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Development of hornless dairy cows

Science Friday, 14 October 2016, http://www.sciencefriday.com/segments/scientists-develop-a-hornless-cow-through-gene-editing/

While angus cattle have become naturally hornless due to a genetic mutation, high-producing dairy Holstein cows have kept their horns, leading ranchers to dehorn dairy cows by burning off the developing horn buds.  Science Friday takes a look at how CRISPR/Cas9 gene editing can be used to create the angus mutation in Holstein cows, eliminating horn development.

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CRISPR corrects X-linked granulomatous disease in a mouse model

Andrew Han, GenomeWeb, https://www.genomeweb.com/gene-silencinggene-editing/crispr-corrects-genetic-immunodeficiency-blood-stem-cells

In a new article published in the journal Science Translational Medicine (http://stm.sciencemag.org/content/9/372/eaah3480), researchers used CRISPR to correct a mutation in NOX2 that causes X-linked granulomatous disease ex vivo, followed by implantation into a mouse model.  Mice implanted with the edited cells demonstrated functional NOX2 protein for up to 5 months, demonstrating the potential CRISPR has in treating genetic disorders.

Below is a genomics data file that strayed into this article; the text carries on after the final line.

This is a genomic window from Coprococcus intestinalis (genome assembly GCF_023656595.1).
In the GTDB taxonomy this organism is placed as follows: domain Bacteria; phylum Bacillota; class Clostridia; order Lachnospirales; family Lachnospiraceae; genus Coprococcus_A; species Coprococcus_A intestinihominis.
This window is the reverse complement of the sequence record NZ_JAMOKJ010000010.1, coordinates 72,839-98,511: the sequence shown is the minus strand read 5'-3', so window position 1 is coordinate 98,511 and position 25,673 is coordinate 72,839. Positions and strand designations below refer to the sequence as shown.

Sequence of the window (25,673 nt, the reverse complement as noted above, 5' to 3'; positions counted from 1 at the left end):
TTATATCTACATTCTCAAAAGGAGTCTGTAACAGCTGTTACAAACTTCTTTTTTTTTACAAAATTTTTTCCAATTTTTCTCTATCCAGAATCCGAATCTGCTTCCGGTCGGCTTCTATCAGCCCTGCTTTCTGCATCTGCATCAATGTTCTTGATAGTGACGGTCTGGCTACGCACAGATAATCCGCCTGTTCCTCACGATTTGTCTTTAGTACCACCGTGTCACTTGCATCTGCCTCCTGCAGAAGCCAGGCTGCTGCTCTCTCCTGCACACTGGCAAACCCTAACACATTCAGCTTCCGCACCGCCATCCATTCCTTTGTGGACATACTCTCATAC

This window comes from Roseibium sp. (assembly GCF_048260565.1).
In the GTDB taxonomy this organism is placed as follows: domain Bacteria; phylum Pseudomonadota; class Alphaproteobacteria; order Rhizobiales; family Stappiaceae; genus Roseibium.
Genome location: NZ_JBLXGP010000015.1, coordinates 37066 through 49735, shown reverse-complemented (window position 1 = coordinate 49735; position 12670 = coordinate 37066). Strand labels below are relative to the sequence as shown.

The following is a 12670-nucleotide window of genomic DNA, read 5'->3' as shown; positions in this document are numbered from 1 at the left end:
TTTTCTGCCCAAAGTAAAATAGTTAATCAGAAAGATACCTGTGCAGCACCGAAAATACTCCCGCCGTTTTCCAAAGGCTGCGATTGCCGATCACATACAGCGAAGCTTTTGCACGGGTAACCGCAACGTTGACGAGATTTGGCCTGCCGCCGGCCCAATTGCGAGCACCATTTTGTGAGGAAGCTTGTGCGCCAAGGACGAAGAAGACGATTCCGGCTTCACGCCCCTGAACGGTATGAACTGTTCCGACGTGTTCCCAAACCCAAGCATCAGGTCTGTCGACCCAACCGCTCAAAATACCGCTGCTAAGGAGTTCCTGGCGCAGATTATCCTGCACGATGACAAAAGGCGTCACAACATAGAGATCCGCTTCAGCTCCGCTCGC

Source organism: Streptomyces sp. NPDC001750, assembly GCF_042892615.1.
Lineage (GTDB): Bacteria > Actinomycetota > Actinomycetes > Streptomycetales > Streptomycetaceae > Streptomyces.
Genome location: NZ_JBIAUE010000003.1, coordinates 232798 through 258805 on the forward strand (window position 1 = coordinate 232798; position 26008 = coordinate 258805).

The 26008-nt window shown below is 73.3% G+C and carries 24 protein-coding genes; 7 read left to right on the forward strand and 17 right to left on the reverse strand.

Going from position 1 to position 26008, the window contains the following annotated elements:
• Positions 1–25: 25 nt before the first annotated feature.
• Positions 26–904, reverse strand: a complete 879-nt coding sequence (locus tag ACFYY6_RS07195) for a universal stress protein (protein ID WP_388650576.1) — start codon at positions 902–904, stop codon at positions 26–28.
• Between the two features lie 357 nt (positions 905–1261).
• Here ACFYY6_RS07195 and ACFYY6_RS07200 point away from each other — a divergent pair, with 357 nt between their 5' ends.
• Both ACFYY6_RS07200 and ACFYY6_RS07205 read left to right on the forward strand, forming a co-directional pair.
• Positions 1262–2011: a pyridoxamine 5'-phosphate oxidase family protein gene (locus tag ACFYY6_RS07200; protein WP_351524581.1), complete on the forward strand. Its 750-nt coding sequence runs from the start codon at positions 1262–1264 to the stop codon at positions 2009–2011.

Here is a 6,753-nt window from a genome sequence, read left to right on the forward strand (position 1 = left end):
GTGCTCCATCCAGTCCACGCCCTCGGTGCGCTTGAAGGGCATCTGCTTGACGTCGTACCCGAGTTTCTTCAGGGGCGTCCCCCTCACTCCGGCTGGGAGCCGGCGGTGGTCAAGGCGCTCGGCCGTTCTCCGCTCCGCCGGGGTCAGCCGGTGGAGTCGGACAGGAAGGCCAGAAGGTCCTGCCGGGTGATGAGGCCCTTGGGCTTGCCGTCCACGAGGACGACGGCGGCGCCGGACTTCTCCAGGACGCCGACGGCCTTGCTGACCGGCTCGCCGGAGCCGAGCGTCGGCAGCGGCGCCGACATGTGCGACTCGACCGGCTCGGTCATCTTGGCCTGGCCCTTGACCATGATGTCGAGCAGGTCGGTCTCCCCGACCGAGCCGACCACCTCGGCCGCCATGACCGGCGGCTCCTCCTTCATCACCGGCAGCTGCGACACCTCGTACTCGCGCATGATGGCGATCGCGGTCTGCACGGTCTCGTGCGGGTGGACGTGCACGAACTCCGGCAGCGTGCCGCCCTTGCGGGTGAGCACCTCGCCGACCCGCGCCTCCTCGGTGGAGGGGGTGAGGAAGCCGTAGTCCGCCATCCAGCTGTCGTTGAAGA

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The origin of CRISPR is shrouded in mystery

Heidi Ledford, Nature News, 12 January 2017, http://www.nature.com/news/five-big-mysteries-about-crispr-s-origins-1.21294

While the CRISPR system is being extensively studied, most of the work is focused on how to adapt the components for gene editing of unrelated organisms. Fundamental questions regarding the biology of CRISPR remain.  This article from Nature News dives into five questions relating to the origin of CRISPR, how the system works, possible additional functions of the CRISPR system, and why only certain microbes have a CRISPR locus.

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A banquet of gene editing dishes

Kenneth Chang, The New York Times, 09 January 2017, https://www.nytimes.com/2017/01/09/science/genetically-edited-foods-crispr.html

With the Department of Agriculture not regulating gene edited crops that lack foreign genes from plant pests, CRISPR modified produce may be in grocery stores in a few short years. However, public concerns about safety linger.  In an attempt to educate the public on the benefits and possibilities of gene edited crops, Cellectis hosted a dinner in New York City where the food served contained CRISPR edited crops.  Attendees included professors, journalists and celebrities.

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Eliminating Lyme Disease from Nantucket Island

Michael Specter, The New Yorker, 2 January 2017, http://www.newyorker.com/magazine/2017/01/02/rewriting-the-code-of-life

Kevin Esvelt of MIT is attempting to eliminate Lyme disease by releasing genetically modified mice onto Nantucket Island and in the process he is releasing all data related to his CRISPR experiments, bucking the trend of secrecy in science.  Michael Specter of the New Yorker interviewed Esvelt to understand how the science works and how Esvelt is engaging the community.